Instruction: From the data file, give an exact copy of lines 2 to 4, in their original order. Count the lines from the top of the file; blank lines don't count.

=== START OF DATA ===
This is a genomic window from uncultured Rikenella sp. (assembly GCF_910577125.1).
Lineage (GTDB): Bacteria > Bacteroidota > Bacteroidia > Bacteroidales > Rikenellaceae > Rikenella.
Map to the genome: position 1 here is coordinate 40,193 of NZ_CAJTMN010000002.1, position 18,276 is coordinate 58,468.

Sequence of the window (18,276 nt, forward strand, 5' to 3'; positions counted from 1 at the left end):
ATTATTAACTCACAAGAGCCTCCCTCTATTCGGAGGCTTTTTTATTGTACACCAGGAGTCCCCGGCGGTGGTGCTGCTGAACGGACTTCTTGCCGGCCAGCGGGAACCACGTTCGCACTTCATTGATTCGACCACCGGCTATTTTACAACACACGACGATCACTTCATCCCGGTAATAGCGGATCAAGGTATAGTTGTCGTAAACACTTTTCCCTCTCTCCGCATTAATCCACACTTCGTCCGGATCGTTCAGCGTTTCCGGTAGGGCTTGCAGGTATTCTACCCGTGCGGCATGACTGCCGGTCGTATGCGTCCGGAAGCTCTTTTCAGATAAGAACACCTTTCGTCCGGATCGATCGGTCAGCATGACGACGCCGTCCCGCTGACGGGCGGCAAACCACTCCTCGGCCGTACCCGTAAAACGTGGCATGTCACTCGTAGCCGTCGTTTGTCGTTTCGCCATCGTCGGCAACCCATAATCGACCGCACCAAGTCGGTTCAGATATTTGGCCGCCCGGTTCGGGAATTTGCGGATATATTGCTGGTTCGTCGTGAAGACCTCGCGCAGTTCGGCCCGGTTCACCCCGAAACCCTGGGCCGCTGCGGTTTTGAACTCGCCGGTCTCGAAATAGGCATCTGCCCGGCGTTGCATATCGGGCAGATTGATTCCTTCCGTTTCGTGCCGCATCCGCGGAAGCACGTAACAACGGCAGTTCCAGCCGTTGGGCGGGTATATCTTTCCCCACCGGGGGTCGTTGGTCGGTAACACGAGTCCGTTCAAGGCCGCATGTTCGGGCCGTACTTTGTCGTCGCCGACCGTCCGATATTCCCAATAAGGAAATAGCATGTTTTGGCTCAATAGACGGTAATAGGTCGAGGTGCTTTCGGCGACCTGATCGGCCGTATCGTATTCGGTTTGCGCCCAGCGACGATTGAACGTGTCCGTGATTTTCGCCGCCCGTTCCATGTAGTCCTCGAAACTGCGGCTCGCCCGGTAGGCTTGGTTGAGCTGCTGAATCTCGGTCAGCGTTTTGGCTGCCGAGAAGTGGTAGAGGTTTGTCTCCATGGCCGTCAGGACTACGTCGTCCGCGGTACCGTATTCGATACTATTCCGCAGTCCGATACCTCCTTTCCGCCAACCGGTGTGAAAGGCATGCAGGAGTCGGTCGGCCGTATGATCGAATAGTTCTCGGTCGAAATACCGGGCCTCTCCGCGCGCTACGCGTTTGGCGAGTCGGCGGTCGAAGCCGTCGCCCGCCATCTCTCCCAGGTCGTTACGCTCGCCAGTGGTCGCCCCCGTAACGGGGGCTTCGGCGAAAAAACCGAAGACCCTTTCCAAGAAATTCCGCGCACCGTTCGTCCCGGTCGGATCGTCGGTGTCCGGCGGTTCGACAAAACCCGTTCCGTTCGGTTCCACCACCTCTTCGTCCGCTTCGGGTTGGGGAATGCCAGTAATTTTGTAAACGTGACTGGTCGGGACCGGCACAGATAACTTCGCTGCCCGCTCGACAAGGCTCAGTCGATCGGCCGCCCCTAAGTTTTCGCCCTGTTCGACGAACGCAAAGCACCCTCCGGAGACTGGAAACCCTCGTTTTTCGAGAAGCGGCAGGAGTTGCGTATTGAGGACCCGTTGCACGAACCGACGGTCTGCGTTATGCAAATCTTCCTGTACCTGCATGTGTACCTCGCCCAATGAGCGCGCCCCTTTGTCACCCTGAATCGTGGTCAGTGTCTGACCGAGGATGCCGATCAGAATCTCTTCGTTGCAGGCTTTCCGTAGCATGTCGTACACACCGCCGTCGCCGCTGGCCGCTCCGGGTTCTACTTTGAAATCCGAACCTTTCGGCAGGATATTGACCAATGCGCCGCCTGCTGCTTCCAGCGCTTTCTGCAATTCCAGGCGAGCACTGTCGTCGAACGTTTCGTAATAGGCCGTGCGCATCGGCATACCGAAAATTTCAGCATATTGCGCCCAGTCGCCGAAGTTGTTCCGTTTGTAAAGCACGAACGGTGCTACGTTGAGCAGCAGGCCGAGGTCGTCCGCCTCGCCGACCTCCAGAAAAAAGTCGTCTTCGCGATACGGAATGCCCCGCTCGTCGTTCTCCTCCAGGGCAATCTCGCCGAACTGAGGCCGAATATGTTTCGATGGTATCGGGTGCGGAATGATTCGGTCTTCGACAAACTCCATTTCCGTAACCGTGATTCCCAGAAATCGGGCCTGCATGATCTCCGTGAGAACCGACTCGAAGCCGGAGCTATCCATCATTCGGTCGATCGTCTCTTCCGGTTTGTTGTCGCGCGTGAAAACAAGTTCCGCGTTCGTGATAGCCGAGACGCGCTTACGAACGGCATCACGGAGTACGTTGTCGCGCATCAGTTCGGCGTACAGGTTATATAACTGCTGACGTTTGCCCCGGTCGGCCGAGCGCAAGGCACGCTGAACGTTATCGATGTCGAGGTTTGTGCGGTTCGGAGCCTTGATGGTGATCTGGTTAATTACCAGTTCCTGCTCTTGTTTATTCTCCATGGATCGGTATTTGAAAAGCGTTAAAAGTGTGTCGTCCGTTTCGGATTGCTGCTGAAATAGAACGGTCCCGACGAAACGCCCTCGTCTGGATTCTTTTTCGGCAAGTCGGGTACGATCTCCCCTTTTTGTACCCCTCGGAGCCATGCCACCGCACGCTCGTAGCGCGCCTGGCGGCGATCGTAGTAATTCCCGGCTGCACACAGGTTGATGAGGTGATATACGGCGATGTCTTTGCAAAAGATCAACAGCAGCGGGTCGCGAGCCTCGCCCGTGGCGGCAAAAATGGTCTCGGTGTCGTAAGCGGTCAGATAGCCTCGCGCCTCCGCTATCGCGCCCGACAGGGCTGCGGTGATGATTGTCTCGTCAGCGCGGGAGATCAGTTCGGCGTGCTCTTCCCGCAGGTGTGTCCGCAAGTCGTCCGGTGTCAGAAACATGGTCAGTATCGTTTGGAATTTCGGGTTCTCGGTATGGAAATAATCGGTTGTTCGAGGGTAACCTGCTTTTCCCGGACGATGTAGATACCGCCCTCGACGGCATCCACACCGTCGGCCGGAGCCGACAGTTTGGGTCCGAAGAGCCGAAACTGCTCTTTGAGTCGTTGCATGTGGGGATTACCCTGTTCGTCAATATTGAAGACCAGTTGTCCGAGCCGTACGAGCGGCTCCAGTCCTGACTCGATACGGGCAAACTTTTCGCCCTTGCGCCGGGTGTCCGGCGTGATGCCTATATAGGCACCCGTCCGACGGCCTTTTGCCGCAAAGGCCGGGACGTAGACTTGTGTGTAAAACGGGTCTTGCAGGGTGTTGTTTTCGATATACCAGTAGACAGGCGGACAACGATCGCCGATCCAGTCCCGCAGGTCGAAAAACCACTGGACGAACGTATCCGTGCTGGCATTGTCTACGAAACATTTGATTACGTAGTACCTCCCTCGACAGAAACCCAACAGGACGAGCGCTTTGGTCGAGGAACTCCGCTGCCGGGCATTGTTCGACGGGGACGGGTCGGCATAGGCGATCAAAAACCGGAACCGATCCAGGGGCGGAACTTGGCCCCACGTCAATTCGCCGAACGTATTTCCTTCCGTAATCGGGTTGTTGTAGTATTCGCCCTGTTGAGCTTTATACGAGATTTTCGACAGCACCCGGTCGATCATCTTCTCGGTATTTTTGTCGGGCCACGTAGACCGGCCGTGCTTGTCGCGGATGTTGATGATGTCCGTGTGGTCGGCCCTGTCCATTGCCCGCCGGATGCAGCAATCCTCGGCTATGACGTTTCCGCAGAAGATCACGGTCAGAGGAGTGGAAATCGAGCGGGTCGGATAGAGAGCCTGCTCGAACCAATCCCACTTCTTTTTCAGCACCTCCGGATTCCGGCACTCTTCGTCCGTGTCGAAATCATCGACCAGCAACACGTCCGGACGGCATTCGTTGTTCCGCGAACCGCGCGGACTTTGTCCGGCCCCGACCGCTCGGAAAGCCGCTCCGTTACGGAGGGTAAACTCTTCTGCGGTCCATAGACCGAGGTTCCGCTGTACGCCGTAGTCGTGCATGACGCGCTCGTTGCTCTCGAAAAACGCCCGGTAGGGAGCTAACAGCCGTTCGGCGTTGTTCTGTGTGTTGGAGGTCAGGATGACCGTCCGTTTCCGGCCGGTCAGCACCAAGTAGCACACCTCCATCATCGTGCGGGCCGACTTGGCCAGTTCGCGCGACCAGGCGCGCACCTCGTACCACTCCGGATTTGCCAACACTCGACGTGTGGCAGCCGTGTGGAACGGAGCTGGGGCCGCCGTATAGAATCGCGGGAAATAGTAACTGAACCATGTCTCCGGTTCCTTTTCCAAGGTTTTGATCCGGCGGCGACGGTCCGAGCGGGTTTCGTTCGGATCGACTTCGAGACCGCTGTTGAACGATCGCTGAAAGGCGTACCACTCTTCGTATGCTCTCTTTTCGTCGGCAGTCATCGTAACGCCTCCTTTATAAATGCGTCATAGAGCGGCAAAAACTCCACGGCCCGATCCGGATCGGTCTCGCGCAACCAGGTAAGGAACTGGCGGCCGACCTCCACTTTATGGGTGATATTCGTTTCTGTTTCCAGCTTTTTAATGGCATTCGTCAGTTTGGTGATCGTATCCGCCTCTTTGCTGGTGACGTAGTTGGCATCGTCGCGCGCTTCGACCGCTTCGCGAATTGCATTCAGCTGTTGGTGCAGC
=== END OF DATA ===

Lineage (GTDB): Bacteria > Bacteroidota > Bacteroidia > Bacteroidales > Rikenellaceae > Rikenella.
Map to the genome: position 1 here is coordinate 40,193 of NZ_CAJTMN010000002.1, position 18,276 is coordinate 58,468.

Sequence of the window (18,276 nt, forward strand, 5' to 3'; positions counted from 1 at the left end):